Several years ago, an official came to our home to interview my husband and me. The official asked us dozens and dozens of questions. All centered on our son. The gentleman asked personal questions related to finances, relationships, and character qualities.
Contracted by the Air Force, our interviewer had a prescribed agenda as part of the screening process for our son’s military security clearance. We were asked all the questions on the list the Air Force gave him, even if the question made him or us uncomfortable. He asked only the questions he was given; he didn’t insert things he might be curious about.
He was there to do, and only do, what the Air Force had hired him for.
How does this apply to the Christian life? What has God put us here to do?
You’ve probably heard answers such as to glorify God, to spread the Gospel, or to love others. Two words probably summarize it all—serving and loving.
Occasionally, after a demanding day (like yesterday), I wonder, “Is this the life I want?”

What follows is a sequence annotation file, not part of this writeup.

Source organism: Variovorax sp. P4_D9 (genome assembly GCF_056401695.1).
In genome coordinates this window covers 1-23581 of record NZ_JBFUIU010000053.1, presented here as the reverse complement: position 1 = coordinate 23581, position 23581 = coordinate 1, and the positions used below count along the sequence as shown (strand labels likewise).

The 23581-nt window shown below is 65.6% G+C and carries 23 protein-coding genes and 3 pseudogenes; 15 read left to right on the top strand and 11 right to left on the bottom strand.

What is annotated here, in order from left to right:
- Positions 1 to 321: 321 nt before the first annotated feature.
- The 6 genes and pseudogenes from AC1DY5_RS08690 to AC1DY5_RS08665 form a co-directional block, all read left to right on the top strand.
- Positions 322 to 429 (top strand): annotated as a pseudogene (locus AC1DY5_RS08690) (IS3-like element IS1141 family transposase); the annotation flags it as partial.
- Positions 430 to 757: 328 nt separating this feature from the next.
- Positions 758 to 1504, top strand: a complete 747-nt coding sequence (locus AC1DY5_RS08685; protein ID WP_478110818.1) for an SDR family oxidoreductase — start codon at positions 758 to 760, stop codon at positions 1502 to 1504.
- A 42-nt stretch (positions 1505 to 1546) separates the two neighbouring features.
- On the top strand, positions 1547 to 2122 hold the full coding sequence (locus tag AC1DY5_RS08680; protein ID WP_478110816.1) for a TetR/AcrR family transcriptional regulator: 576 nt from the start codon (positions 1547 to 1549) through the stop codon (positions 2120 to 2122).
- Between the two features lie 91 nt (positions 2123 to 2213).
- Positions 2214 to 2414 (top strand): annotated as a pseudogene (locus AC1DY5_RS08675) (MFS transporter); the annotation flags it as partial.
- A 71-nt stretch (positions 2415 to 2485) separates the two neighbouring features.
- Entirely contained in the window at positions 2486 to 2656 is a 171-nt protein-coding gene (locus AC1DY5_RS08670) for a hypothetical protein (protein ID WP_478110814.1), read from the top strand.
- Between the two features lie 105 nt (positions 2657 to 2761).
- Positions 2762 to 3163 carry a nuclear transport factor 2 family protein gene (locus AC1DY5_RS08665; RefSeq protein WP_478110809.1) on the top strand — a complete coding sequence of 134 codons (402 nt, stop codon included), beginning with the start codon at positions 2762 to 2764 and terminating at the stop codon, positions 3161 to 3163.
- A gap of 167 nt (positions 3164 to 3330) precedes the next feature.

In some ways, it’s not. I may chafe against my physical limitations with active rheumatoid arthritis (RA) and ongoing loss of vision. I often slog through responsibilities I wish I didn’t have, but are mine anyway.
After the little pity party breaks up, I remember that many things in my life are satisfying. An awesome husband, a wonderful son and his family, comfortable surroundings, the beauty of southwest Michigan, and that I can still walk after living with RA for 47 years. And this is all in addition to belonging to Jesus.
Did Jesus ever entertain the question, “Is this the life I want?”
Yesterday I meditated on John 6:39: “And this is the will of him who sent me, that I should lose nothing of all that he has given me, but raise it up on the last day.” As I considered this verse, uppermost in my mind was the previous verse, John 6:38: “For I have come down from heaven, not to do my own will but the will of him who sent me.”
Jesus is clear. He was sent by God. He was acting on behalf of God. Period.
He didn’t think about the life He wanted. Boat rides on the Sea of Galilee, leisurely meals with friends, hikes up mountains—enjoying the things He created—were not His primary goal. He certainly enjoyed these and more as part of his ministry. But He was laser focused.
I felt convicted. As a representative of the Living God in this world, I, too, need to be laser focused on serving and loving. There’s too much of ‘What do I want?’ in my thinking and not enough of ‘Lord, what do You want?’
Will I be a faithful representative of God, as the Air Force interviewer was or will I insert my own agenda? Yes, we need times of rest, times of refreshment. But the bottom line is: Who is in charge—me or God?